Microfinance organizations in the Philippines will now be able to efficiently and cost-effectively serve their clients—the entrepreneurs and small businesses—and grow, with the help of cloud computing.
Mambu, a Berlin-based microfinance and banking technology services provider, has chosen the Philippines as the first Asian country to launch its banking software service delivered online in a SaaS model. The company already has three customers in the Philippines: Lenddo, MegaMitch and Negosyong Pinoy Finance Corp. (NPFC). The company has also chosen the Philippines as one of its two global service delivery hubs. The other one is in Colombia.
Mambu’s entry into the Philippines comes at a right time. In August this year, the Bangko Sentral ng Pilipinas released a circular announcing that banks may use cloud computing technology to increase their competitiveness.
Established in 2011, by founder and CEO Eugene Danilkis, Mambu’s clients range from small microfinance organizations to large retail banks and other financial innovators that are seeking to address the financial needs of the world’s 250 million micro, small and medium enterprises in need of loan, savings and insurance services.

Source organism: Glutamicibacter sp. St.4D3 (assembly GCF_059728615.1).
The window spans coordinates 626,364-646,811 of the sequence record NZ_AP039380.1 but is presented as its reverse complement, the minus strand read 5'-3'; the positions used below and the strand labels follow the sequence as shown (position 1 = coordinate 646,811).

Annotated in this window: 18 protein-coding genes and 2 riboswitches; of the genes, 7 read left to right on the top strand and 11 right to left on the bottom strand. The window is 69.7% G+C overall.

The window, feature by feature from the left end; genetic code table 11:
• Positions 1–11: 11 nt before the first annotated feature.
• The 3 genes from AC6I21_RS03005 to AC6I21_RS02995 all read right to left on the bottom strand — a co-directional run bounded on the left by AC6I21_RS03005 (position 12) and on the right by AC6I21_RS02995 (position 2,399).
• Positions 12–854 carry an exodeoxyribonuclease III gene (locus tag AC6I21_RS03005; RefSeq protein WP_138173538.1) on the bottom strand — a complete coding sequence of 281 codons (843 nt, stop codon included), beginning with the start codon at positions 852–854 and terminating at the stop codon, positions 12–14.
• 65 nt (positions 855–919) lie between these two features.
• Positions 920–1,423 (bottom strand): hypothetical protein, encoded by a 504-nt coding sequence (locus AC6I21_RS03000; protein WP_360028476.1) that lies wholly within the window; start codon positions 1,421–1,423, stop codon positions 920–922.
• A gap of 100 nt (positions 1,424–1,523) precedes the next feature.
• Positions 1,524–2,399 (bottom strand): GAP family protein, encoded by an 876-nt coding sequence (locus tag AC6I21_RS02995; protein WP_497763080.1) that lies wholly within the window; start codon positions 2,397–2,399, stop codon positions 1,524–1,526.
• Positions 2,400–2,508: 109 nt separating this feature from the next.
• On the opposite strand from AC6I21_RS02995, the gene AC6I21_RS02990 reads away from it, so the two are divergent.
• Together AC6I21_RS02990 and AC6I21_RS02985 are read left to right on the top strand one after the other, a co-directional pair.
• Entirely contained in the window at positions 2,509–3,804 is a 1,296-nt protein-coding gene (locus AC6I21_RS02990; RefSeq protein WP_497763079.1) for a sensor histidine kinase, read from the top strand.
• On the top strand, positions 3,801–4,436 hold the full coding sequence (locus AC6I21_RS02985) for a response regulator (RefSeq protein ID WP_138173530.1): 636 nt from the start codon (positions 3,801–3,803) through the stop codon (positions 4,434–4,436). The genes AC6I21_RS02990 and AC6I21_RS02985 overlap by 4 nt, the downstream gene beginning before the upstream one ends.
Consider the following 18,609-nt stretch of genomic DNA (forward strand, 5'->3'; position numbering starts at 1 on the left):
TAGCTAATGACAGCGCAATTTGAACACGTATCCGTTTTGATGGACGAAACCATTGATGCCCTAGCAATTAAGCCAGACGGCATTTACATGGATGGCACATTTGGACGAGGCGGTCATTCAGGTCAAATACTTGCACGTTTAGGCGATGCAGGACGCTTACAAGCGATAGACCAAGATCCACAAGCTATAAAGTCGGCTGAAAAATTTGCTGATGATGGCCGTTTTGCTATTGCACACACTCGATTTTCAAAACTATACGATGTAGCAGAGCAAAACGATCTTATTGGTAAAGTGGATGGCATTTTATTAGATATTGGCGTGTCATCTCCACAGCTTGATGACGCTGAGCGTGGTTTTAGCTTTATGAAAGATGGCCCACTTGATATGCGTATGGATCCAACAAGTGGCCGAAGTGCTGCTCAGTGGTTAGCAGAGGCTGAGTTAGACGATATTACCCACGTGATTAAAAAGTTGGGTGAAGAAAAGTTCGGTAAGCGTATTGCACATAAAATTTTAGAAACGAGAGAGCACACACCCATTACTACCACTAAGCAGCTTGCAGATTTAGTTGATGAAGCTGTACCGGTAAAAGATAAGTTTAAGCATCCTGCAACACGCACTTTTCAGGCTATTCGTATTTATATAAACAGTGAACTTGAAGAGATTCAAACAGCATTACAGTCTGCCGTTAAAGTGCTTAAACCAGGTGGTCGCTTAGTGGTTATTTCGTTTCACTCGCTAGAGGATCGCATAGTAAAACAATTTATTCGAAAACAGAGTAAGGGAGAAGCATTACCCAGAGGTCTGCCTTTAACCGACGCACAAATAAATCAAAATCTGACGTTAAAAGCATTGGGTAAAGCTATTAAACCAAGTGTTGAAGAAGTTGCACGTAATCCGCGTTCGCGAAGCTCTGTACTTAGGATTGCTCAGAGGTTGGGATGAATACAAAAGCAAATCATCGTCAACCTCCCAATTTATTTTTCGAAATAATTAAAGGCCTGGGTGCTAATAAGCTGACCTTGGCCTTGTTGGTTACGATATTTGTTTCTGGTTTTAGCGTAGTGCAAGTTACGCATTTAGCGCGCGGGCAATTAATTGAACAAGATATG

Microfinance organizations, those aiming to provide essential loan and deposit services to the bottom of the economic pyramid, are for all intents and purposes, banks. Like banks, they also have to do many of the critical things a bank does to manage its business, including managing and tracking clients, monitoring risk, maintaining an audit trail and reporting to regulators, donors and association stakeholders to justify their existence. At the same time, they also need to attract new clients, provide the right kind of products, and grow their business. A tough job, and an impossible one without the right tools and technology.
“Information and knowledge sit at the heart of the banking system: from the customer, to their account to the aggregate balance sheet of the organization,” said David Hamilton, President of Mambu GmbH. “But without the technology to access to this critical information, microfinance organizations will struggle to scale to service the three billion unbanked individuals and quarter of a billion underserviced micro, small and medium enterprises around the world.”
Hamilton explains that cloud computing helps microfinance organizations overcome many challenges, such as underdeveloped banking infrastructure, distorted lending practices and lack of the right financial information.
With the Mambu platform, microfinance organizations will not have to worry about servers, and IT infrastructure or system maintenance. With the Mambu platform, loan officers can take tablets to the field to collect loan applications in real time, accessing client data in real time.
“Mambu eliminates the complexities typically associated with core banking software, at a fraction of the cost. Mambu makes it simple and cost-effective to provide essential banking services such as loans and deposits,” says Hamilton.
The Mambu platform offers the following services: loan and deposit products and servicing; customer relationship management; portfolio and financial reporting; back office controls and automation; and integration into local ecosystems.